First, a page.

Prosecutor Colleen Crommett contributed to the mess by claiming in a court brief that the cops found a picture of a handgun in Sanchez’s cellphone. In truth, OCDA could not prove who owned the phone. Nonetheless, Superior Court Judge W. Michael Hayes allowed her to show the image to the jury, who likely used the photograph to conclude the defendant harbored thug tendencies.
In October 2013, the California Court of Appeal in Santa Ana labeled the government’s bad photo evidence “harmless,” affirmed that RAW had been a gang in 2008 based entirely on Brown’s testimony, vouched for law enforcement’s assumption the killing had been gang-motivated and, after tossing a lame street terrorism conviction, rejected Sanchez’s appeal as baseless.
“[Brown] provided information establishing his reliability by explaining how he knew that RAW’s primary activities included felony vandalism,” Justice Richard Fybel wrote in the opinion, which also called the officer’s asserted 4-year-old memory “substantial evidence.”
This month, U.S. District Court Judge Andre Birotte Jr., the former U.S. Attorney in Los Angeles, dismissed Sanchez’s federal appeal, opining that if the jury and state appellate justices trusted Brown’s stance, he would, too.
But demonstrating once again that justice is a crap shoot, the California Supreme Court—the same one that denied a petition for review in the case in early 2014—announced a major ruling on June 30: There might be constitutional problems after all with merely accepting a gang expert’s testimony as the gospel without “requisite independent proof.”
That ruling stems from another Orange County case, People v. Marcos Arturo Sanchez. Santa Ana Police detective David Stow testified as a gang expert for OCDA and, based on reports written by other cops, opined gang-life details about Sanchez, whom he’d never met. The defendant was convicted of drug, gang and weapons charges.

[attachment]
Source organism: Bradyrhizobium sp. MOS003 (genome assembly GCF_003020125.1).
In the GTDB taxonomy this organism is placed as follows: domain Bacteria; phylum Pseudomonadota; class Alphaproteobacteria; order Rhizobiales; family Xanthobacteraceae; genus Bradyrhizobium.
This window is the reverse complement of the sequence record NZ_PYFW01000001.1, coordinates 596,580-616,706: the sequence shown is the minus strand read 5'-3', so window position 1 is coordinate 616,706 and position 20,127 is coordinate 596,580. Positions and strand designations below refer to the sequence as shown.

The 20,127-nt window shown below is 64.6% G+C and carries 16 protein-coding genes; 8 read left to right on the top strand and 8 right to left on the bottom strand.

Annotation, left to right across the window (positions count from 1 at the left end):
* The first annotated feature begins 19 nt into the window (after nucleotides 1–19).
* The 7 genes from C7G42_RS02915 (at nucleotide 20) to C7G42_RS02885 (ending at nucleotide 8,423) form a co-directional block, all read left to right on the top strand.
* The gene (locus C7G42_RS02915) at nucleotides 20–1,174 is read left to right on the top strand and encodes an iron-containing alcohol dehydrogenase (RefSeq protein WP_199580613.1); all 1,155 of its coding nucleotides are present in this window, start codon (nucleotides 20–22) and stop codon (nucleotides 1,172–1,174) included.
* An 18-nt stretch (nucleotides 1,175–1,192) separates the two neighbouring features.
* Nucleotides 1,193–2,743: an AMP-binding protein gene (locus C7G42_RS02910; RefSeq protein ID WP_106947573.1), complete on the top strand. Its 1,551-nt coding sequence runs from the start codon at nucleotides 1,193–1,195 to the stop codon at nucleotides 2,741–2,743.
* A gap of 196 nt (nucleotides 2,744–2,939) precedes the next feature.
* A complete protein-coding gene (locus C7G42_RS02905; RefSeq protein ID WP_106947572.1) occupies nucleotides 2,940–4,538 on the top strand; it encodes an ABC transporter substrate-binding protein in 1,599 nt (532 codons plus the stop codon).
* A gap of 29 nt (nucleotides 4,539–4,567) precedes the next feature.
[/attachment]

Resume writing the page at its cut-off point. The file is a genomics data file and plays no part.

“When the gang expert testified to case-specific facts based upon out-of-court statements and asserted those facts were true because he relied upon their truth in forming his opinion, he was reciting hearsay,” the high court unanimously declared.
Kamala Harris’ California Attorney General’s Office suggested Stow’s testimony was a “harmless” error, but lost the point.
“Contrary to the Attorney General’s claim, one cannot deduce, merely from the evidence, that when the defendant possessed drugs for sale in Delhi territory, he was associated with the gang,” the court ruled before dismissing the gang-enhancement conviction and recommending new rules.
But tinkering with the law isn’t enough when there’s embedded bias. No cases better highlight how gang cops utter nonsense to win convictions than the ones involving Henry Cabrera. Santa Ana Police Department Detective Ronald Castillo assured jurors in a 2009 trial that Cabrera was in the Highland gang. In 2012, Dectective David Rondou, Castillo’s gang unit colleague, testified he definitely belonged to Delhi, which would have been a feat given that Delhi and Highland are lethal rivals with a death toll in the dozens over the decades.
Brazenly contradictory police testimony didn’t raise red flags. When the cases reached the state appellate court, all that mattered was Castillo and Rondou were government experts they would blindly follow. The justices’ opinions unwittingly echo the stance that Cabrera was in rival gangs for crimes committed 17 days apart.
CNN-featured investigative reporter R. Scott Moxley has won Journalist of the Year honors at the Los Angeles Press Club; been named Distinguished Journalist of the Year by the LA Society of Professional Journalists; earned six dozen other reporting awards; obtained one of the last exclusive prison interviews with Charles Manson disciple Susan Atkins; featured in Jeffrey Toobin’s The Best American Crime Reporting; and hailed by two New York Times Magazine writers for his “herculean job” exposing entrenched Southern California law enforcement corruption.